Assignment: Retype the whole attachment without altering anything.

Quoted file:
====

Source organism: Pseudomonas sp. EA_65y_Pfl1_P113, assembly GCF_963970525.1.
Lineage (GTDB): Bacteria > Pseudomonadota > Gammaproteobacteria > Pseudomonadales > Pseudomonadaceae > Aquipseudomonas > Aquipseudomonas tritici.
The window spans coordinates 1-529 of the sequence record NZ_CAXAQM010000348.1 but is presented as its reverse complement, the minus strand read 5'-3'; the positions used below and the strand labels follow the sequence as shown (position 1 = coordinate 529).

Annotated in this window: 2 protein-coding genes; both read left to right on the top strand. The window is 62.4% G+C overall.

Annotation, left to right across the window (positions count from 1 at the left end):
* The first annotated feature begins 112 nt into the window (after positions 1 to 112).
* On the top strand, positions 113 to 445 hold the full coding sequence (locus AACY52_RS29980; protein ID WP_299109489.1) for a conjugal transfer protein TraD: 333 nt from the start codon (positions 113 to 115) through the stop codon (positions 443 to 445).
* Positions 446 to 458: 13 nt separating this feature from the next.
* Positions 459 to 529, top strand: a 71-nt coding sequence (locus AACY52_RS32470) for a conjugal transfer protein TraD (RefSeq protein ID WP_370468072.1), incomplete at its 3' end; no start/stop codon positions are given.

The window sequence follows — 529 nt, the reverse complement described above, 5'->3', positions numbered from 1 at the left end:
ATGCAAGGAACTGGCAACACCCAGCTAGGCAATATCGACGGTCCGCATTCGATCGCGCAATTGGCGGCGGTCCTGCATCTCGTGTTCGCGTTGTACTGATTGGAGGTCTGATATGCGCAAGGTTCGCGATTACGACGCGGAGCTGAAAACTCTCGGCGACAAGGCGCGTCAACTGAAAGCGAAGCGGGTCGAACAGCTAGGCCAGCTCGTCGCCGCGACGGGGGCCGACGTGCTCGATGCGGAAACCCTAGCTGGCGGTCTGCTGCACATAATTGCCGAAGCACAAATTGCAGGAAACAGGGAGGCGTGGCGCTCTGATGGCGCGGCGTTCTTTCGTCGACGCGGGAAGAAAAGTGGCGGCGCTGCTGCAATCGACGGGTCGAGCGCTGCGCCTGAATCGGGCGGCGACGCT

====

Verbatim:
Source organism: Pseudomonas sp. EA_65y_Pfl1_P113, assembly GCF_963970525.1.
Lineage (GTDB): Bacteria > Pseudomonadota > Gammaproteobacteria > Pseudomonadales > Pseudomonadaceae > Aquipseudomonas > Aquipseudomonas tritici.
The window spans coordinates 1-529 of the sequence record NZ_CAXAQM010000348.1 but is presented as its reverse complement, the minus strand read 5'-3'; the positions used below and the strand labels follow the sequence as shown (position 1 = coordinate 529).

Annotated in this window: 2 protein-coding genes; both read left to right on the top strand. The window is 62.4% G+C overall.

Annotation, left to right across the window (positions count from 1 at the left end):
* The first annotated feature begins 112 nt into the window (after positions 1 to 112).
* On the top strand, positions 113 to 445 hold the full coding sequence (locus AACY52_RS29980; protein ID WP_299109489.1) for a conjugal transfer protein TraD: 333 nt from the start codon (positions 113 to 115) through the stop codon (positions 443 to 445).
* Positions 446 to 458: 13 nt separating this feature from the next.
* Positions 459 to 529, top strand: a 71-nt coding sequence (locus AACY52_RS32470) for a conjugal transfer protein TraD (RefSeq protein ID WP_370468072.1), incomplete at its 3' end; no start/stop codon positions are given.

The window sequence follows — 529 nt, the reverse complement described above, 5'->3', positions numbered from 1 at the left end:
ATGCAAGGAACTGGCAACACCCAGCTAGGCAATATCGACGGTCCGCATTCGATCGCGCAATTGGCGGCGGTCCTGCATCTCGTGTTCGCGTTGTACTGATTGGAGGTCTGATATGCGCAAGGTTCGCGATTACGACGCGGAGCTGAAAACTCTCGGCGACAAGGCGCGTCAACTGAAAGCGAAGCGGGTCGAACAGCTAGGCCAGCTCGTCGCCGCGACGGGGGCCGACGTGCTCGATGCGGAAACCCTAGCTGGCGGTCTGCTGCACATAATTGCCGAAGCACAAATTGCAGGAAACAGGGAGGCGTGGCGCTCTGATGGCGCGGCGTTCTTTCGTCGACGCGGGAAGAAAAGTGGCGGCGCTGCTGCAATCGACGGGTCGAGCGCTGCGCCTGAATCGGGCGGCGACGCT